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Hang in there, AmyGrace. As others have said, you're doing the right thing, and it sounds like you've got all your ducks in a row, so to speak.
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News to date. The AL we picked has no openings but we are at the top of the list so Mom gets the next room. IL has agreed to give us some time and I'll talk to them again tomorrow. The other AL has an opening but is more than we can afford and is miles away from family. Its frustrating, the waiting, not knowing what or when. Mom is not ready for NH yet according to the doctor or to us. She is fiercely independent. Unassisted, she can get herself up, dressed, make her bed, make coffee, get around with a cane, get up the stairs to the beauty salon and to the restaurant on her own. If she were in a NH with people totally out of it or totally disabled she would throw a fit, hate it and they would have to sedate her heavily to keep her there. It would kill her will to live.
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As a thought, Remeron is a pretty good med for anxiety with miminal issues. It's an old school med & low cost too.

Also perhaps look for NH for mom as well as AL. If mom is the noncompliant type and not much on being a team player, she may not be a good fit for an AL. Often AL in addition to their bring able to do their ADLs with minimal assistance also expect them to participate in social functions or group activities. You don't want to find yourself 3 months from now getting a letter stating that mom needs a higher or different level of care than what they provide & having to do this all over again. I moved my mom from IL to NH and totally bypassed the AL phase. It can be done but you are going to need an MD to work with you on this. For my mom, it was every 4 - 6 weeks of visits to a gerontologist and the appointment that she had a 10 % weight loss & a bad H&H lab result & changed her Exelon to patch delivery, he wrote the orders for skilled nursing needed. So she was good for NH admission & bypassed AL.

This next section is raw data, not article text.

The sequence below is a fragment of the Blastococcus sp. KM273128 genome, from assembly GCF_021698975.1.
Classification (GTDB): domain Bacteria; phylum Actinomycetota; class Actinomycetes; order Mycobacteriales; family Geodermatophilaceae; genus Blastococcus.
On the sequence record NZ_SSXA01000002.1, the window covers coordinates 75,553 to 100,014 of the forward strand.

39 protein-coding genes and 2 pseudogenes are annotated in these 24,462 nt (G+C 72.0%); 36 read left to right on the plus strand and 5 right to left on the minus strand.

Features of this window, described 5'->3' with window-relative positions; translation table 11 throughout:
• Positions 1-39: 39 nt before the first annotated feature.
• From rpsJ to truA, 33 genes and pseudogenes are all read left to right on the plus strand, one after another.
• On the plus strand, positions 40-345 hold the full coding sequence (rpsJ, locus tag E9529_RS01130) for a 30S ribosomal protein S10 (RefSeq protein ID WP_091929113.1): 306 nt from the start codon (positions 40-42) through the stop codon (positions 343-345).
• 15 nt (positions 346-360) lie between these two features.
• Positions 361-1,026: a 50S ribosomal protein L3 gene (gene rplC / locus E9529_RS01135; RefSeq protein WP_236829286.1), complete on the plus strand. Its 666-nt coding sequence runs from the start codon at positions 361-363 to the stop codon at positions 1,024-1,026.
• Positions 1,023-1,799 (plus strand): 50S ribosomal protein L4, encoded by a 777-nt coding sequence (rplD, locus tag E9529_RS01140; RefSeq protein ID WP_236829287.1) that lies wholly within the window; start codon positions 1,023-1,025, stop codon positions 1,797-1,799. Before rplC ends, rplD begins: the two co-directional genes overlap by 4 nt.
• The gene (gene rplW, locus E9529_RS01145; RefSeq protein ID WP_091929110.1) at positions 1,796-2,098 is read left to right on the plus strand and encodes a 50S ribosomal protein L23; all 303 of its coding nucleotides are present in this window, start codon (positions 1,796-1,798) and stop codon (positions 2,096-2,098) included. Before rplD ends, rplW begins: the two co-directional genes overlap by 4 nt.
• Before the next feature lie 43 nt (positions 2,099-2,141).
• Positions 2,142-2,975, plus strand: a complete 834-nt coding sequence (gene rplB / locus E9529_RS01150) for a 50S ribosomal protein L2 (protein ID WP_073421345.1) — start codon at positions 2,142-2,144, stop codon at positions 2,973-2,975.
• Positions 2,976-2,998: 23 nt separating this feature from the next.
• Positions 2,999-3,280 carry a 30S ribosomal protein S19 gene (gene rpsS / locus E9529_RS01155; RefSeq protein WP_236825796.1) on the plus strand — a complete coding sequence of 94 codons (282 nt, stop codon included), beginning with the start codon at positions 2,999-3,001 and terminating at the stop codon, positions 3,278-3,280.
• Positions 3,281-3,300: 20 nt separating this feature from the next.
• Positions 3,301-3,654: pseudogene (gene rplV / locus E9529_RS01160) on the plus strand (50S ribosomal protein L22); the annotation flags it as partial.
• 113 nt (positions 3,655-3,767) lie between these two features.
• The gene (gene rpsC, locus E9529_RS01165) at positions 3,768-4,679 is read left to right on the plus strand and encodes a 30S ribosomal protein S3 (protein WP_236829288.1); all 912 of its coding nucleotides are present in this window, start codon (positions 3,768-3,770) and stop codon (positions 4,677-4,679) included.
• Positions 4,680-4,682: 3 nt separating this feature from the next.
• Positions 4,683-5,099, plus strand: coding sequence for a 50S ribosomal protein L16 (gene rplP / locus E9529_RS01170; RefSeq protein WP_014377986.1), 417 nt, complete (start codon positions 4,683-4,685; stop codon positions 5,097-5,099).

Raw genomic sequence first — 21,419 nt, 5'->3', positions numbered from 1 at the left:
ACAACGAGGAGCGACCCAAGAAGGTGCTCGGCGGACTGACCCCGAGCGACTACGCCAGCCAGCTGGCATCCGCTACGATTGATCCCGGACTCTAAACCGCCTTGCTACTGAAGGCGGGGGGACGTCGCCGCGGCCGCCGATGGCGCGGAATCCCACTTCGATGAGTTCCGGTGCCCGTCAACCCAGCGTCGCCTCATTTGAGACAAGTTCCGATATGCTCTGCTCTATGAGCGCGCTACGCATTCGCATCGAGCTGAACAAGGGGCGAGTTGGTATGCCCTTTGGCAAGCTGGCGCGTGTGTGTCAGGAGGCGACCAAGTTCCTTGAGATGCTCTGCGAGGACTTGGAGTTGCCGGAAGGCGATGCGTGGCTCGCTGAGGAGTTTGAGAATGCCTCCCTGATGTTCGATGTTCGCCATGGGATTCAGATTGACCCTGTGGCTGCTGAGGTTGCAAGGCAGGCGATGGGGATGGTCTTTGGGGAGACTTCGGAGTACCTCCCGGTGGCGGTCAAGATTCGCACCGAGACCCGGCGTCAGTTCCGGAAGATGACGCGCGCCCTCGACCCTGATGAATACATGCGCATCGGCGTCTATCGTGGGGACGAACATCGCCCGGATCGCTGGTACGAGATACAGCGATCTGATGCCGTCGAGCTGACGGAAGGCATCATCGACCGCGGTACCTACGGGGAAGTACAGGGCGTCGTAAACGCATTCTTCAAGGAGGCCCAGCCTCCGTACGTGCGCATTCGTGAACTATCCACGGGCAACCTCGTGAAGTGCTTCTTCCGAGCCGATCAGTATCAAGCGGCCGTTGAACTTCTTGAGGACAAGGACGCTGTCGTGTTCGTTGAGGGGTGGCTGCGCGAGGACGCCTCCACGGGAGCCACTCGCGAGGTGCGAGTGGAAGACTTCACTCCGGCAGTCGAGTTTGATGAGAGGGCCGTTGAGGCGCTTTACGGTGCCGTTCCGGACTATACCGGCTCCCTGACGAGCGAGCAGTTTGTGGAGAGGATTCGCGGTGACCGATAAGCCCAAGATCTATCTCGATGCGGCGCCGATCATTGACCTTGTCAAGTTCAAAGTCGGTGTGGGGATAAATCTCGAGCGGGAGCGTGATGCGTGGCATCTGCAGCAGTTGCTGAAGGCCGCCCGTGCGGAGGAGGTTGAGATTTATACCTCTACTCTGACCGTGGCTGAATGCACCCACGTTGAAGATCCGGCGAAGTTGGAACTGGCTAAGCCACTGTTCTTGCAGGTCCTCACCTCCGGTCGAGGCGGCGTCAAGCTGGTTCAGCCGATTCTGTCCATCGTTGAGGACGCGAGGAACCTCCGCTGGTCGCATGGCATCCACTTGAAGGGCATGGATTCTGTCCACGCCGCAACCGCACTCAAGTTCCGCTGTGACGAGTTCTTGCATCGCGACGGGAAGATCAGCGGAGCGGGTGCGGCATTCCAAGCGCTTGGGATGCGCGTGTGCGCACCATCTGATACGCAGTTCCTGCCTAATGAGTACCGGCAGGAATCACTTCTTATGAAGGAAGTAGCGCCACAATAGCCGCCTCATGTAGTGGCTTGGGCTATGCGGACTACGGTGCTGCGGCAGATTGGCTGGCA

Btw the old IL was a tiered facility - went from IL to AL to NH & a hospice wing. Medicaid only for NH part. The medical director of it would not sign off for mom to be ok for NH. Even though her gerontologist hadvwritten orders. It was his opinion that mom was AL which was only private pay. He was adamant that no NH needed. I do think there was a profit motive in all this. Lots of "the AL is just a bit more than IL" & you have $$ and don't want your mom to be around those medicaid poor jabs by staff.
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Be good to yourself. Get a massage if you can. And get a geriatric psychiatrist to evaluate mom. I've never had antidepressants make me dizzy (I was on Zoloft for several years a while back) and my mom has not had dizziness or unsteadiness from the two that she's on. And remember that you can only do so much for a person of your mom's personality type.
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Amy, you're doing the right thing, you will ALL get through this. Give yourself time to get over this hurdle. If you have supportive family/friends, let them pick up some slack for a day or two, and allow yourself to decompress. Moments like this are necessary to handle, but they can take a lot out of us, so be kind to yourself as well.